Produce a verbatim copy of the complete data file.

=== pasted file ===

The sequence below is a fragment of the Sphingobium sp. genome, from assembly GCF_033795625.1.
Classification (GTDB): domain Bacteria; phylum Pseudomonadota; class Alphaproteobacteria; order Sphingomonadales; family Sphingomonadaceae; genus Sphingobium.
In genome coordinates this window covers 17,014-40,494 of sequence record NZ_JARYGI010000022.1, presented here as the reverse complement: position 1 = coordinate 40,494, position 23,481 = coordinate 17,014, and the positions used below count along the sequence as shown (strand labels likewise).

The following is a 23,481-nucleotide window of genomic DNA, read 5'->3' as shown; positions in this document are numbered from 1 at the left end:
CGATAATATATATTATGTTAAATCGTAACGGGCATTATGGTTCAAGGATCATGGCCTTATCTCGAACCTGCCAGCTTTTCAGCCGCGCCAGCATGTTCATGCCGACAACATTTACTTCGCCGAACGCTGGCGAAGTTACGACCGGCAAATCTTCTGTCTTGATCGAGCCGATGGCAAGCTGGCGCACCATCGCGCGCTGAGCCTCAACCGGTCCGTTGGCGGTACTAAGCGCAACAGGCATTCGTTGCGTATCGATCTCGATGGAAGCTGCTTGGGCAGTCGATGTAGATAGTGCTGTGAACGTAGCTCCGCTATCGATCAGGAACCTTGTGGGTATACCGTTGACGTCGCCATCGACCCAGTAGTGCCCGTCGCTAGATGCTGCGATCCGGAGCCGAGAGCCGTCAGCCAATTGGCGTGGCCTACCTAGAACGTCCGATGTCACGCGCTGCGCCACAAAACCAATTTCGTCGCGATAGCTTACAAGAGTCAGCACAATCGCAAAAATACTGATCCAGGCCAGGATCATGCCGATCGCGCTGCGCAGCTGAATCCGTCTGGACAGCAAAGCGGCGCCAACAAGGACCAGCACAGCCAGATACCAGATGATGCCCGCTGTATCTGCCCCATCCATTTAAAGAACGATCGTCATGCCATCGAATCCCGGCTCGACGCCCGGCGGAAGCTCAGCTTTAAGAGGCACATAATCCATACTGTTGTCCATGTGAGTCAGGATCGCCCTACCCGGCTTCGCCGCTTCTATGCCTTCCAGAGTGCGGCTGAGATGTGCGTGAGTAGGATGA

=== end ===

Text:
The sequence below is a fragment of the Sphingobium sp. genome, from assembly GCF_033795625.1.
Classification (GTDB): domain Bacteria; phylum Pseudomonadota; class Alphaproteobacteria; order Sphingomonadales; family Sphingomonadaceae; genus Sphingobium.
In genome coordinates this window covers 17,014-40,494 of sequence record NZ_JARYGI010000022.1, presented here as the reverse complement: position 1 = coordinate 40,494, position 23,481 = coordinate 17,014, and the positions used below count along the sequence as shown (strand labels likewise).

The following is a 23,481-nucleotide window of genomic DNA, read 5'->3' as shown; positions in this document are numbered from 1 at the left end:
CGATAATATATATTATGTTAAATCGTAACGGGCATTATGGTTCAAGGATCATGGCCTTATCTCGAACCTGCCAGCTTTTCAGCCGCGCCAGCATGTTCATGCCGACAACATTTACTTCGCCGAACGCTGGCGAAGTTACGACCGGCAAATCTTCTGTCTTGATCGAGCCGATGGCAAGCTGGCGCACCATCGCGCGCTGAGCCTCAACCGGTCCGTTGGCGGTACTAAGCGCAACAGGCATTCGTTGCGTATCGATCTCGATGGAAGCTGCTTGGGCAGTCGATGTAGATAGTGCTGTGAACGTAGCTCCGCTATCGATCAGGAACCTTGTGGGTATACCGTTGACGTCGCCATCGACCCAGTAGTGCCCGTCGCTAGATGCTGCGATCCGGAGCCGAGAGCCGTCAGCCAATTGGCGTGGCCTACCTAGAACGTCCGATGTCACGCGCTGCGCCACAAAACCAATTTCGTCGCGATAGCTTACAAGAGTCAGCACAATCGCAAAAATACTGATCCAGGCCAGGATCATGCCGATCGCGCTGCGCAGCTGAATCCGTCTGGACAGCAAAGCGGCGCCAACAAGGACCAGCACAGCCAGATACCAGATGATGCCCGCTGTATCTGCCCCATCCATTTAAAGAACGATCGTCATGCCATCGAATCCCGGCTCGACGCCCGGCGGAAGCTCAGCTTTAAGAGGCACATAATCCATACTGTTGTCCATGTGAGTCAGGATCGCCCTACCCGGCTTCGCCGCTTCTATGCCTTCCAGAGTGCGGCTGAGATGTGCGTGAGTAGGATGA